Arrau on Music and Performance (Dover Books on Music) (英語) ペーパーバック – 2011/3/17
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Awarded an ASCAP Deems Taylor Award in 1983 for excellence in writing about music, this volume of candid conversations with the late Claudio Arrau is both a subtle portrait of one of the world's great concert artists and a vivid exploration of his unique and intensely felt beliefs about music and piano performance.
Upon its initial appearance, critical acclaim for this work included rave reviews from The New Yorker ("One of the best books about a performing artist ever written. . . . It's an enthralling, free-flowing, but shapely compound of reminiscences and of observations on music."), and New York Magazine ("Something of a miracle, a book that actually explores the life and development of a living musician by dealing seriously with important musical issues. Each chapter sets a biographical context for a conversation . . . a fascinating and valuable book.").
In addition to his conversations with Arrau, former New York Times critic Joseph Horowitz has included discussions with four renowned musicians who worked with the celebrated pianist: Philip Lorenz, Daniel Barenboim, Garrick Ohlsson, and Sir Colin Davis. The result is an eminently readable portrait of a great artist, presented in an intimate, conversational format — sure to fascinate pianists, musicians, and anyone seriously interested in music and the piano.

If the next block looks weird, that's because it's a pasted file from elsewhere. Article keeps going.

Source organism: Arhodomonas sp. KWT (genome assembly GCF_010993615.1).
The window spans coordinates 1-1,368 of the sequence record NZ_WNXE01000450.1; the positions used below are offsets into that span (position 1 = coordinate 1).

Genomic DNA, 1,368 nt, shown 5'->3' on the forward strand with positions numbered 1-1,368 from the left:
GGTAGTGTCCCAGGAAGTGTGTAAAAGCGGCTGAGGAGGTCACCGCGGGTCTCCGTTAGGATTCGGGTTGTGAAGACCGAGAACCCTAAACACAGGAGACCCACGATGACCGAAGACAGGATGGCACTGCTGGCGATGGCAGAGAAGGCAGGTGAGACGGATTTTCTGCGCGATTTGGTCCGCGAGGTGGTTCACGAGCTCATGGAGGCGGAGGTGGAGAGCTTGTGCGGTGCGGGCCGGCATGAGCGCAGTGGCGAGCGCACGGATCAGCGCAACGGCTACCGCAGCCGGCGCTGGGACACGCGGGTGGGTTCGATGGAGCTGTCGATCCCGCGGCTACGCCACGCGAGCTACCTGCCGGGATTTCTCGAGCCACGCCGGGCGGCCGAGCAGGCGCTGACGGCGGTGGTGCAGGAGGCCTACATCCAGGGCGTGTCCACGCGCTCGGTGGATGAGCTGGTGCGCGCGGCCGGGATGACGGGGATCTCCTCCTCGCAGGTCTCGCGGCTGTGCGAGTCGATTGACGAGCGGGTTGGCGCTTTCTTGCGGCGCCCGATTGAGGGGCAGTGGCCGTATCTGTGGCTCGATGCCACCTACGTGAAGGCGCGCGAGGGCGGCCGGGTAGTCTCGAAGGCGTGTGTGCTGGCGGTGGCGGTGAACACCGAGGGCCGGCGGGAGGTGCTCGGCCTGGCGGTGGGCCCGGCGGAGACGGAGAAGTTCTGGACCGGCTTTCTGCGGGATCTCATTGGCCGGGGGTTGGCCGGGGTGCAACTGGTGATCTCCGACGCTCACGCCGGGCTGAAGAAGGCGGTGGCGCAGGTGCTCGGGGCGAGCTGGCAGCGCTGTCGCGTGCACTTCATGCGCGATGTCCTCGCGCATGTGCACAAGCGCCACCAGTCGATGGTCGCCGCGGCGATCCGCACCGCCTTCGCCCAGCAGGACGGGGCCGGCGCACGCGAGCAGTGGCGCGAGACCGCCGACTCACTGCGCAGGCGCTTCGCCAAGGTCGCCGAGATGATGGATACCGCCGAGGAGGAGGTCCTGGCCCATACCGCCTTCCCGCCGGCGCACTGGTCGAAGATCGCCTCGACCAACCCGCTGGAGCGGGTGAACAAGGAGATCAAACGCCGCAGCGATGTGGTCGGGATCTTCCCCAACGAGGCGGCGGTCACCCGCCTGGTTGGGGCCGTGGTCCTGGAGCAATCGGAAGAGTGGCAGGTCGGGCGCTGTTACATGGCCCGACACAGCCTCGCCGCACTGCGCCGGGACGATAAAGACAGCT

Joseph Horowitz is also the author of Understanding Toscanini, The Ivory Tread, Wagner Nights: An American History, and The Post-Classical Predicament.
." . . a fascinating and valuable book."商品の説明をすべて表示する
Arrau speaks freely about his views on music and his personal life. I really enjoyed this book.
I only wish that the interviewer had pursued some of the topics in this book with follow up questions. For example, at one point Arrau states: "Europe was like a museum", "Paderewski was not a great pianist. A very famous one, but not great." I would have liked if the interviewer could have followed up on these topics so that I can understand Arrau's point of view.
Also, I would have questioned Arrau more on Rachmaninoff. Arrau states: "But I thought the sound [Rachmaninoff's] was not very good. And from the standpoint of interpretation, it was appalling. He [Rachmaninoff] didn't seem to care at all what the composer meant." Which composers is Arrau talking about? What made Rachmaninoff's interpretations "appalling"? Which specific compositions?
Lastly, the author states: "though he [Arrau] regards Rachmaninoff as a shallow composer". When did this conversation take place? What made Rachmaninoff's works "shallow" in Arrau's eyes?
This book is very good overall, rich in details, and I definitely recommend it to any music lover.
Charles Henri D.
A very good and accessible read. I particularly enjoyed the interviews with artists such as Garrick Ohlsson and Daniel Barenboim, among others, at the end of the book.